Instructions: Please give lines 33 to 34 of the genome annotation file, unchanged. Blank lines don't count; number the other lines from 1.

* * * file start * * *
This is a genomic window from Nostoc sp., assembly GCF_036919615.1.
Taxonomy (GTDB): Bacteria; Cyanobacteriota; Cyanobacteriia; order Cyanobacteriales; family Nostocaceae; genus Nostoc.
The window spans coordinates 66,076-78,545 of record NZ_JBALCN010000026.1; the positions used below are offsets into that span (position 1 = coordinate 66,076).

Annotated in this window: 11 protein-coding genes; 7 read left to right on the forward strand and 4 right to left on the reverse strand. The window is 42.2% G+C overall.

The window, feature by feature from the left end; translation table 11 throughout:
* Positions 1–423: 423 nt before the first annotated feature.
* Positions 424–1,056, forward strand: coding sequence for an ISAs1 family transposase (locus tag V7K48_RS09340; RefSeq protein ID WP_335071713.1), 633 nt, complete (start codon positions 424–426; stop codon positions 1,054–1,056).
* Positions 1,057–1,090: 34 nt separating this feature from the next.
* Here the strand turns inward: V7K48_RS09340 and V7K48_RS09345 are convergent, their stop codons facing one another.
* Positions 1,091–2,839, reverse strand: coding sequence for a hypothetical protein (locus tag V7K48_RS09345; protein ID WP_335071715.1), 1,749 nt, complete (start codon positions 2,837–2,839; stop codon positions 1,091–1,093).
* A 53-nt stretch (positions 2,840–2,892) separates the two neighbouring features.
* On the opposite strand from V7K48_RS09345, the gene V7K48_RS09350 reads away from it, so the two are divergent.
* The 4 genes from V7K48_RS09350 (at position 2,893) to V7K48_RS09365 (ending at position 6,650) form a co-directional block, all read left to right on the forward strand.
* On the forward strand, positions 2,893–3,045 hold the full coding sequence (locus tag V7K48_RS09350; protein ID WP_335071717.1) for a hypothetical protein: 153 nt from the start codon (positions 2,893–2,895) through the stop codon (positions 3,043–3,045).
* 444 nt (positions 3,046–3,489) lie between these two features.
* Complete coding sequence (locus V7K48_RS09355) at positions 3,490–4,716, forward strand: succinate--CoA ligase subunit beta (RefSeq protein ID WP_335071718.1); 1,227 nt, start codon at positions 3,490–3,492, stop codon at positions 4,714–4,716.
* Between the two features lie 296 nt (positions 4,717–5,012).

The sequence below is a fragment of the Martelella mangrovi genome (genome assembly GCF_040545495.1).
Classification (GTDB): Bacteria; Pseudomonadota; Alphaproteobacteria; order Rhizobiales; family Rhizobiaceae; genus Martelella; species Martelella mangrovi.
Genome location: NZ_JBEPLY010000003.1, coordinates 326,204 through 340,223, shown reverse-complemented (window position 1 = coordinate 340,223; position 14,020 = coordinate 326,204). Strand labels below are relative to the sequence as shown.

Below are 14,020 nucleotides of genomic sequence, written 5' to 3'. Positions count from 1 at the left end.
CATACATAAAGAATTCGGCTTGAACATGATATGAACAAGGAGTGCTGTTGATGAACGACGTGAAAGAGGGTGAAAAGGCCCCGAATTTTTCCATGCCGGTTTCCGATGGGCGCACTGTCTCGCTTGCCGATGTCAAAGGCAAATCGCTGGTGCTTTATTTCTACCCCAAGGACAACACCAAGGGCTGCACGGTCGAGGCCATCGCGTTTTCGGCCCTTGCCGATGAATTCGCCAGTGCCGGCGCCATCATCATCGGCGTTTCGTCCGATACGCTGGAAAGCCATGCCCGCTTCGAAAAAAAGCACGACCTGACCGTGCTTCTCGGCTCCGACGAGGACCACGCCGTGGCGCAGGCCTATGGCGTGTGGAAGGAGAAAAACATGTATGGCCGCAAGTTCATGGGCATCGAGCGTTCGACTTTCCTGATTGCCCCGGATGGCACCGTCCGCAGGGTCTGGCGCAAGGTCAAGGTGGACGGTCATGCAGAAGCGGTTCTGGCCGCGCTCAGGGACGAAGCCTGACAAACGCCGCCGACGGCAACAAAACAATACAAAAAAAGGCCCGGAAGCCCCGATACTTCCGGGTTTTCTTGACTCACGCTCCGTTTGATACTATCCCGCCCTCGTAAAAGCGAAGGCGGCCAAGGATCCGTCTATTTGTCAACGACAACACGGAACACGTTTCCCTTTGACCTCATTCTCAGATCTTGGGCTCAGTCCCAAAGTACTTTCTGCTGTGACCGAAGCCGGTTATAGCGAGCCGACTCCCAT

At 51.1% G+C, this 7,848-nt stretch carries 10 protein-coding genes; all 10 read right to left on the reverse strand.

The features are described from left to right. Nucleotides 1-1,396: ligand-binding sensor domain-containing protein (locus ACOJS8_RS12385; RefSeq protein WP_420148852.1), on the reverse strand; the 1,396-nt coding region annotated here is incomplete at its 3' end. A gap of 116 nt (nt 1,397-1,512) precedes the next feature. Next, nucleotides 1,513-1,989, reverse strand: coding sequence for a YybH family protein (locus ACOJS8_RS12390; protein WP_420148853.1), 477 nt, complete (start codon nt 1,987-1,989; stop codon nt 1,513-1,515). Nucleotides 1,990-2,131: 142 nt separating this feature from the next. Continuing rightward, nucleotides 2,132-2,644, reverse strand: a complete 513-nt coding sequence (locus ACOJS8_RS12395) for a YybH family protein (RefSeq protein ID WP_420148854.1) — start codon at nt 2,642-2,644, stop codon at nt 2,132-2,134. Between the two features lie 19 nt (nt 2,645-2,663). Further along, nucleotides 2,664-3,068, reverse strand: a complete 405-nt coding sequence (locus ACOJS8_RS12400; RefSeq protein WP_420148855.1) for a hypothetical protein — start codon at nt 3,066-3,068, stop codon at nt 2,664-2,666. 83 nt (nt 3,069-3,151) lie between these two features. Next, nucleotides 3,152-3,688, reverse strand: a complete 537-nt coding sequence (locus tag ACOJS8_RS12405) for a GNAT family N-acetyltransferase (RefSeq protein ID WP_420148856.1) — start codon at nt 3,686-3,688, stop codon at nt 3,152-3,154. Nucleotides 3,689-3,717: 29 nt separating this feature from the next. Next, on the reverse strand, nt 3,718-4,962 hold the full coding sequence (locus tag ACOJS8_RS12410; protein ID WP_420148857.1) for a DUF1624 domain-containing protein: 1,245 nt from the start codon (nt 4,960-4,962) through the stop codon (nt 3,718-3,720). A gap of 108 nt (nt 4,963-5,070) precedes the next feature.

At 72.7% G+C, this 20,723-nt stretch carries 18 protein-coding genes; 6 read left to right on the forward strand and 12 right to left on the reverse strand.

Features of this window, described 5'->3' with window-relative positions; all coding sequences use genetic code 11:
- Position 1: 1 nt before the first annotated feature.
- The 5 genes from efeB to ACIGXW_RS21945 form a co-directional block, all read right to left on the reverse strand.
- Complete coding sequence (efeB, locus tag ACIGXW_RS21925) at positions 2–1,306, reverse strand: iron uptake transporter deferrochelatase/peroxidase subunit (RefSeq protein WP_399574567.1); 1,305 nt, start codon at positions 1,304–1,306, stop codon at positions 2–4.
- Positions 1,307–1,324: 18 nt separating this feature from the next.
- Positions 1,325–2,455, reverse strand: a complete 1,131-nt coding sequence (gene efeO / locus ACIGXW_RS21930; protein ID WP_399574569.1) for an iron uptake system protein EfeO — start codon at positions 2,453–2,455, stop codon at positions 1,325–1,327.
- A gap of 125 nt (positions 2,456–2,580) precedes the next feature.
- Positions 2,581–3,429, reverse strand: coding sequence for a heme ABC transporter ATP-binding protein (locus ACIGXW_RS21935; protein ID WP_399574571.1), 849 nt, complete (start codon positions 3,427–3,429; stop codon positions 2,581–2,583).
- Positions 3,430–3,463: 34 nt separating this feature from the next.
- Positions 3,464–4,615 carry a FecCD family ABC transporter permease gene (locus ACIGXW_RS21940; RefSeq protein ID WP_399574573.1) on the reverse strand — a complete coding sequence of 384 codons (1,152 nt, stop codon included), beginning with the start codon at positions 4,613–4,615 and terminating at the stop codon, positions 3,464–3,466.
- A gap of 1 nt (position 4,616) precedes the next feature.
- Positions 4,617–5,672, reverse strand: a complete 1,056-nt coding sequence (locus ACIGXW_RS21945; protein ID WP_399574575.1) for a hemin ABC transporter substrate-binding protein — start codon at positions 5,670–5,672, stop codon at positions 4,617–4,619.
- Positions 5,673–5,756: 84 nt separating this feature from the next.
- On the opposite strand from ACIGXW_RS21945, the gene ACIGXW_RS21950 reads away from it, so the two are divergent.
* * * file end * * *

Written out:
- Positions 2,581–3,429, reverse strand: coding sequence for a heme ABC transporter ATP-binding protein (locus ACIGXW_RS21935; protein ID WP_399574571.1), 849 nt, complete (start codon positions 3,427–3,429; stop codon positions 2,581–2,583).
- Positions 3,430–3,463: 34 nt separating this feature from the next.